In Maine, all public school students are required to be tested in math, ELA, and science in specific grades throughout their academic careers. If a parent would like to opt their student out of Maine standardized testing (which they are legally allowed to), they need to meet with their school district to share their concerns and discuss their options (there may be penalties for opting out).

When is Standardized Testing in Maine?

Maine standardized testing takes place during specific administration windows each year. Below is a general overview of when each test is administered.

  • eMPowerME – March-April
  • Multi-State Alternate Assessment (MSAA) – March-May
  • Scholastic Assessment Test (SAT) – April
  • Maine Educational Assessment (MEA) General Science – March-May
  • Science Alternate Assessment (SAA) – April-May
  • WIDA ACCESS for ELLs and Alternate ACCESS for ELLs – January-February

Do Homeschoolers Have To Take Standardized Tests in Maine?

Every year, homeschoolers in Maine are required to show progress by submitting year-end evaluations. Although homeschoolers in the Pine Tree State are not required to take standardized tests, they can use the state tests as an option for their year-end evaluations.  Other options include submitting results of a test developed by local school officials or a letter from a Maine certified teacher that states the child’s progress.

How Time4Learning Can Help With Maine Test Prep

Preparing for Maine standardized tests with an effective test prep tool can help students gain confidence and achieve high scores. In addition to being an award-winning homeschool curriculum, Time4Learning is also a comprehensive program that many families use to prepare their children for standardized testing.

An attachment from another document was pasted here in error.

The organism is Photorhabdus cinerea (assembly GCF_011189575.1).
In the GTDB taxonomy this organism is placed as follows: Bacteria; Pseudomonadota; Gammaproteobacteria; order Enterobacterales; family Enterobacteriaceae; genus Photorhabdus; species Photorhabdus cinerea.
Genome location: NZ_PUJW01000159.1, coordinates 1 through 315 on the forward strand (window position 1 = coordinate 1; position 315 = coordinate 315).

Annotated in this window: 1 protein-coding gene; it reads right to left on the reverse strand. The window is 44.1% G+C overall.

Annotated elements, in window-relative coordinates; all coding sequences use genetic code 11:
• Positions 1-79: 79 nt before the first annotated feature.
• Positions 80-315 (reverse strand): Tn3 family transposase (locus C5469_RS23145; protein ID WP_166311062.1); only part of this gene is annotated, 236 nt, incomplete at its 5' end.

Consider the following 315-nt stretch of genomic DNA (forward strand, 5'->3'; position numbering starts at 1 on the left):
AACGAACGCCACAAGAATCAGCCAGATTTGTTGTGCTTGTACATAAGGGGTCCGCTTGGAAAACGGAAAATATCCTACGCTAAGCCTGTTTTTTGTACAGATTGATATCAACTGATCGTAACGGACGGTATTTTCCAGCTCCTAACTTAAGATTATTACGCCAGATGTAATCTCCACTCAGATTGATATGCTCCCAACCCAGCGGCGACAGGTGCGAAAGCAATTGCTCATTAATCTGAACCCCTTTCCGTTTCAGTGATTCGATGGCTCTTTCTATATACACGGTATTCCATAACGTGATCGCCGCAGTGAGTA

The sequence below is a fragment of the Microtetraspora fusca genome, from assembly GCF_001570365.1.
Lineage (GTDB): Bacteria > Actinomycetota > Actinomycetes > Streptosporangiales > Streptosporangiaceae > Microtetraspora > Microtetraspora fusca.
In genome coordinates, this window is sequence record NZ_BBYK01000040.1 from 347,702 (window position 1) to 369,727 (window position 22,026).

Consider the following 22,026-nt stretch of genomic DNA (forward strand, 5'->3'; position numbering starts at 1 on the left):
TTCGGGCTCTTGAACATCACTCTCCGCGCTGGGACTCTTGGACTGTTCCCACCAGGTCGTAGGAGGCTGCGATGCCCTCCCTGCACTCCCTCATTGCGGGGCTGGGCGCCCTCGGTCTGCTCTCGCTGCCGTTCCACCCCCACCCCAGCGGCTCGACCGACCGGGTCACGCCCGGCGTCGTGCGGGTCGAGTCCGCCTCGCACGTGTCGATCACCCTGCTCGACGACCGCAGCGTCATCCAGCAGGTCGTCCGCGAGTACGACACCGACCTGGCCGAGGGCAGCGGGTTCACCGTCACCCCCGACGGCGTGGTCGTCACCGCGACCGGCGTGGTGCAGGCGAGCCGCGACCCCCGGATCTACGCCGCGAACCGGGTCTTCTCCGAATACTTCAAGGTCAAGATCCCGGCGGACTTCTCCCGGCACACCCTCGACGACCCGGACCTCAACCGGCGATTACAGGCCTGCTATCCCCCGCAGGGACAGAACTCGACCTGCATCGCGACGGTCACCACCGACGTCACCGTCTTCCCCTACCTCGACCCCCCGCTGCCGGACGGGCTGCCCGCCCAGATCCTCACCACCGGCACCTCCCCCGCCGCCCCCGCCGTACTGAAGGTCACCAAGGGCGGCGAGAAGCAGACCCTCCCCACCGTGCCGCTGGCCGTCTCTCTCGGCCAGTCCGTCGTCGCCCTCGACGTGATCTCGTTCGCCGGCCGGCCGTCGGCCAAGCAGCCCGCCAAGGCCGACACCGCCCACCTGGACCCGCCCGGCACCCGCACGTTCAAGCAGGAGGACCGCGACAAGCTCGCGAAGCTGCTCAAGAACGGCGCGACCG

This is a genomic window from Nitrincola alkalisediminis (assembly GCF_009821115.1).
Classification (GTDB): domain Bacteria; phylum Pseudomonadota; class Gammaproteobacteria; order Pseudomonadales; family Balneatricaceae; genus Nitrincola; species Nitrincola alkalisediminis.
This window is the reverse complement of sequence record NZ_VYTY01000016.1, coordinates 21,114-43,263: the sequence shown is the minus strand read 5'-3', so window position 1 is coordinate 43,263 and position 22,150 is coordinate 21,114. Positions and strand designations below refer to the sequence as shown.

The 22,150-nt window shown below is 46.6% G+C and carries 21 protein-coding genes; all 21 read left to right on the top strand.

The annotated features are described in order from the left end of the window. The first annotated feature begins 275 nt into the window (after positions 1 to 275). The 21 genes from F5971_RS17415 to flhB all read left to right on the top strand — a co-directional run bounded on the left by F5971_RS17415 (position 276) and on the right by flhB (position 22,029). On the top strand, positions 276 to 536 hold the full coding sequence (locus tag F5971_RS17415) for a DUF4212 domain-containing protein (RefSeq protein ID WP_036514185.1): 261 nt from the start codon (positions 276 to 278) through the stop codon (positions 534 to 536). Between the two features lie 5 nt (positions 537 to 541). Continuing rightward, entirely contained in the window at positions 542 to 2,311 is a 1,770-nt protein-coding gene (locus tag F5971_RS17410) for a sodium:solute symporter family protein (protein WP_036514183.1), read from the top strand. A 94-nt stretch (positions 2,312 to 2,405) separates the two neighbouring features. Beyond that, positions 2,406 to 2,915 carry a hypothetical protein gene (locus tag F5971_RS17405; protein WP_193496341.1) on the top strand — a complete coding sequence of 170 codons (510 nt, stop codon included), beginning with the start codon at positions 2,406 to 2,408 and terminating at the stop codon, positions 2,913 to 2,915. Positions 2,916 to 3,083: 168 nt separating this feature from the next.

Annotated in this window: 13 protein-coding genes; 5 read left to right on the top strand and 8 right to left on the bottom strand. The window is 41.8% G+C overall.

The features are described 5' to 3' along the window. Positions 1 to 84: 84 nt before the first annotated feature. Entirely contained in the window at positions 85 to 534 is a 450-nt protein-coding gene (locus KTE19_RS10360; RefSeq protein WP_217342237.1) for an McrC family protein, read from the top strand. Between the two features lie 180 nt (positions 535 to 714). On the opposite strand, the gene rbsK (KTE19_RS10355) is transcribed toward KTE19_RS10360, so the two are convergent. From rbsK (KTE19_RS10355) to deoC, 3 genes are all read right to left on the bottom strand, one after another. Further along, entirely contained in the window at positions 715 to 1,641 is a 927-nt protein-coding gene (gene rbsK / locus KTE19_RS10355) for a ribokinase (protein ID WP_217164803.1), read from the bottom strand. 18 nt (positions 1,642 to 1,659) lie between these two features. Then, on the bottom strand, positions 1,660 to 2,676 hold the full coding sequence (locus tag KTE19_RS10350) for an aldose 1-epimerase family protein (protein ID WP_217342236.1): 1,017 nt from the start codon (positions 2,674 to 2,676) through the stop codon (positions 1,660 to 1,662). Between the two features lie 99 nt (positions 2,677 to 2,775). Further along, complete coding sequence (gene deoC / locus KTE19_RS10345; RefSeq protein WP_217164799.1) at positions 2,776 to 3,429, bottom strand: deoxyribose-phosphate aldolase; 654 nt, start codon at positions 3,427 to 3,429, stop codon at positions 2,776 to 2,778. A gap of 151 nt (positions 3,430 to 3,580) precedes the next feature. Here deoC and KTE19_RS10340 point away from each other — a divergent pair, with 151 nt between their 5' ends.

Below are some of the reasons why families in Maine use Time4Learning for Maine standardized test prep.

  • Our online curriculum includes test simulations for grades 3-8 to help students gain confidence in their test taking skills.
  • Thousands of online lessons in math, language arts, science and social studies help students from PreK-12th practice for all of Maine’s standardized tests.
  • 24/7 access means that students can log in anytime, anywhere to get a head start.
  • Time4MathFacts provides a fun, engaging way for students to practice their math facts in addition, subtraction, multiplication and division — crucial skills for success in a number of Maine standardized tests.
  • Language arts curriculum includes lessons in reading comprehension, grammar, and writing — all important for ELA and literacy testing.
  • Time4Languages allows English language learners to prepare for the English language proficiency assessment.
  • K-5 students can practice for Maine’s science assessments with Science4Us, an interactive, STEM curriculum, while older students can use Time4Learning’s middle school science or high school science programs.
  • As a student-paced curriculum that is also an IBCCES Certified Autism Resource, Time4Learning can help students with special needs prepare for Maine’s alternate assessments in math, ELA, and science.

Through preparation and practice, your child can achieve successful results when taking standardized tests in Alabama. In addition, skill-building programs like Time4Learning can prepare your child and build their academic confidence while reducing test anxiety.

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By Regina